(call-interactively 'magit-status)
  (let ((remote (magit-get "remote" (magit-get-current-remote) "url")))
    (cond ((string-match "gitlab" remote) (editor/create-gitlab-pull-request))
          ((string-match "github" remote) (editor/create-github-pull-request))
          ((string-match "bitbucket" remote) (editor/create-bitbucket-pull-request)))))

Ruby Gem Source Code

As you might have guessed from previous comments in this blog, my current job involves a lot of Ruby on Rails. In JetBrains (they do get a lot of things right), you can jump straight to definitions of source code in gems in you need to know how they are working on the inside. I do this pretty often, but I used to have to pull up the gem in GitHub to look through the code. I wrote a function that pulls up all the gems in the project in an auto-complete window, lets you choose which a gem, and drops you into the source code. I think I use this more than I even would a "jump to definition" option as it lets me jump straight to the of a gem to look at its documentation straight from my editor.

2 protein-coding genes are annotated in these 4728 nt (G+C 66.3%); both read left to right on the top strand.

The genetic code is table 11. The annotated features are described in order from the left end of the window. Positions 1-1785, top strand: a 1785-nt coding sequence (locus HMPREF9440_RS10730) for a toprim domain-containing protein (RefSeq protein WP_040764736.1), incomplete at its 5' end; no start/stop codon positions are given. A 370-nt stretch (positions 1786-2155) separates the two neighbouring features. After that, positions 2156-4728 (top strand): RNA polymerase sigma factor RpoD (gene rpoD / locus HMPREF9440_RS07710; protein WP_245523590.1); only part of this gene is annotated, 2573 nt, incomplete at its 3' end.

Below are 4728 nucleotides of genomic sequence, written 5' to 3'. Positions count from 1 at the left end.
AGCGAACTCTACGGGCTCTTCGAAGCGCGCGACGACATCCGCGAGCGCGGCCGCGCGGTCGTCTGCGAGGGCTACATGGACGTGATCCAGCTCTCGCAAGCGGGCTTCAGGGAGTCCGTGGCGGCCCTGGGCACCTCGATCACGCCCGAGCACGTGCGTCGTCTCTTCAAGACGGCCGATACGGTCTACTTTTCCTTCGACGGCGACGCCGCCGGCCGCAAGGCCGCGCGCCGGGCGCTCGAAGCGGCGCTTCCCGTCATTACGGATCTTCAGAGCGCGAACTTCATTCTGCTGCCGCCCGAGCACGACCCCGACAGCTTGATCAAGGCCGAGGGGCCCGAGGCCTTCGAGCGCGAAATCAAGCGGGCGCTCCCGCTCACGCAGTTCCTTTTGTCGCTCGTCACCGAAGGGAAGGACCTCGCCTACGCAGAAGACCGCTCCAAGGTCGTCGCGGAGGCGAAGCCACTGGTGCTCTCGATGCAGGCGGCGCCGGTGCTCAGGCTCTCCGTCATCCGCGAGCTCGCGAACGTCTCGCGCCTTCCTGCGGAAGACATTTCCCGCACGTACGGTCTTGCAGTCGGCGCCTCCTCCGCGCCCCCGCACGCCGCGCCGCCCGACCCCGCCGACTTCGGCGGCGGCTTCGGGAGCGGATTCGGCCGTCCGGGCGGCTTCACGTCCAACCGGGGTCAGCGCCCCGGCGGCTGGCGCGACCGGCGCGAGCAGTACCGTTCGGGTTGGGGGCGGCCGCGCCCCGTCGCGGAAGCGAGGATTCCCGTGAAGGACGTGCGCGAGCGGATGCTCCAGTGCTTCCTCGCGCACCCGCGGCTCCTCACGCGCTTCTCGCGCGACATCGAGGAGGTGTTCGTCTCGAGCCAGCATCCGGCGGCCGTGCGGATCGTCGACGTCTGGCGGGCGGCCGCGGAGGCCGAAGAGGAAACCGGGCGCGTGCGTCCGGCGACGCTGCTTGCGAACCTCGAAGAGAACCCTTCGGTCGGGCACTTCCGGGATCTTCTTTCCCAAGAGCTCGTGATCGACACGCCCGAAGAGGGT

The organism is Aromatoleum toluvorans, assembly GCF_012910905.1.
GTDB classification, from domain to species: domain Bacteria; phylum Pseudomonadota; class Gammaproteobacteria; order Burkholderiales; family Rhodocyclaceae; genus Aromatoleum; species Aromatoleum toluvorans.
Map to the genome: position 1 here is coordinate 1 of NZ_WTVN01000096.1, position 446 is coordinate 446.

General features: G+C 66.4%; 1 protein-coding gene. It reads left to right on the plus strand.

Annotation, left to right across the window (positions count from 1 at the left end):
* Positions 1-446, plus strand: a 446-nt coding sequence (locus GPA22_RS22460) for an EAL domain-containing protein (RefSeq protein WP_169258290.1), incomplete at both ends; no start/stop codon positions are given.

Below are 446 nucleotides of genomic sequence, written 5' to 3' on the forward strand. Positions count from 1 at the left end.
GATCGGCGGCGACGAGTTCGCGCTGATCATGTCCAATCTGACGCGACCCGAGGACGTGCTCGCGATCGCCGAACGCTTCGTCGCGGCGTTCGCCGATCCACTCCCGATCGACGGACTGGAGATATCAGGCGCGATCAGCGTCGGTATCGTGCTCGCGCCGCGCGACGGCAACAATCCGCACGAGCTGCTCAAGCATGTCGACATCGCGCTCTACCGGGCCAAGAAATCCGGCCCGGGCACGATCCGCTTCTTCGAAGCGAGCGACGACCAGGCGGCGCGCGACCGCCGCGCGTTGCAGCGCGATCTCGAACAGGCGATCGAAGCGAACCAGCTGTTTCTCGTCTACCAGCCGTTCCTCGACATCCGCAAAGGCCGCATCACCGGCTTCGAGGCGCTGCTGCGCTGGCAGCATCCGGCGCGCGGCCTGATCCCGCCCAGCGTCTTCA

(defun ruby/project-gems ()
  "Returns a list of gem names in current project"
  (split-string (shell-command-to-string "bundle list --paths") "\n"))

(defun ruby/gem-find-file ()
  "Opens up the find-file window in the gem directory"
  (ivy-read "Project Gem: " (ruby/project-gems)
            :action (lambda (f)
                        (counsel-find-file f)))
            :require-match t